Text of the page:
The Paramus Veterans Memorial Home in New Jersey has been among the hardest hit by the coronavirus pandemic, with more than two dozen deaths.

The Paramus Veterans Memorial Home in New Jersey has been among the hardest hit by the coronavirus pandemic, with more than two dozen deaths. (VA)

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WASHINGTON – The coronavirus has taken hold in long-term care facilities across the country and caused thousands of deaths – including state-run homes for aging veterans and their family members.

Veterans homes in 16 states had reported at least one case of the virus as of Tuesday, said Mark Bowman, president of the National Association of State Veterans Homes. The association, with 157 members, provides support for state veterans homes, which receive payments from the Department of Veterans Affairs based on the number of residents.

Bowman said it was hard to get a full accounting of the positive cases among residents and staff of veterans homes, which have proven to be ideal places for the virus to spread. While he’s asked members to alert him to cases in their facilities, Bowman believes some have not yet reported because they’re busy responding to crises.

“This thing is going so quick,” Bowman said. “When it strikes a state veterans home, their sole purpose is making sure residents are safe. Other communication doesn’t come as quick.”

At the Holyoke Soldiers’ Home in Massachusetts, 36 residents had died of the virus as of Tuesday. The state government and the U.S. Justice Department are investigating whether leadership failed in its response.

According to local news reports Wednesday, there were 45 positive cases of the coronavirus in two of Alabama’s four veterans homes, as well as two deaths. In New Jersey, the Paramus Veterans Memorial Home was overwhelmed with sick residents, and more than two dozen had died as of Tuesday.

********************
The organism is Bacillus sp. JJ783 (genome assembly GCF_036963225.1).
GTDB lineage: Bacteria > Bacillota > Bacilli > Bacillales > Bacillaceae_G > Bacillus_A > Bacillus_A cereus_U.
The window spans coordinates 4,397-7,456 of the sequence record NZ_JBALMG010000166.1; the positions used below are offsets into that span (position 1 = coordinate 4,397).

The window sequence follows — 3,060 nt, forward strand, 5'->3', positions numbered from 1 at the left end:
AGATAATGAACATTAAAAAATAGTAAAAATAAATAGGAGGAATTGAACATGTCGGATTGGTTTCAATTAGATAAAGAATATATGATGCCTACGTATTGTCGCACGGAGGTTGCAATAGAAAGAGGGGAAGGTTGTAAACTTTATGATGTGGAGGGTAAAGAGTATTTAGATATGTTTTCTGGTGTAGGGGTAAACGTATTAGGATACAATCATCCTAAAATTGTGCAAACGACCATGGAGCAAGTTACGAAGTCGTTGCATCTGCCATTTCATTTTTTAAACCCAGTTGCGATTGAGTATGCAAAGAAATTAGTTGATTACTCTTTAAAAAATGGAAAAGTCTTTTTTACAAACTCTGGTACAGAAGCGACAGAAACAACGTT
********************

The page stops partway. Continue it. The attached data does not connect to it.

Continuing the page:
National Guard members and medical staff from the Department of Veterans Affairs had been sent to help residents of veterans homes in multiple states, including Massachusetts and Rhode Island.

That’s just a snapshot of the coronavirus clusters in long-term care homes nationwide. The New York Times reported Tuesday that about 3,800 residents and employees at U.S. nursing homes had died – a likely undercount, the report said.

The Centers for Disease Control and Prevention issued special guidance for nursing homes. It advised restricting all visitors, canceling group activities and communal dining, and actively screen residents and employees for signs of the virus.

While state veterans homes are always prepared and stocked for an infectious outbreak, such as the flu, they never accounted for a pandemic of this magnitude, Bowman said.

Some veterans homes have reported shortages of personal protective equipment, he said. Through “town hall” meetings arranged by the National Association of State Veterans Homes, facility leaders have shared ideas. One home was using sanitizer made by a local distillery until they could get more through regular channels, Bowman said. Another was accepting donations of cloth masks made by local veterans organizations.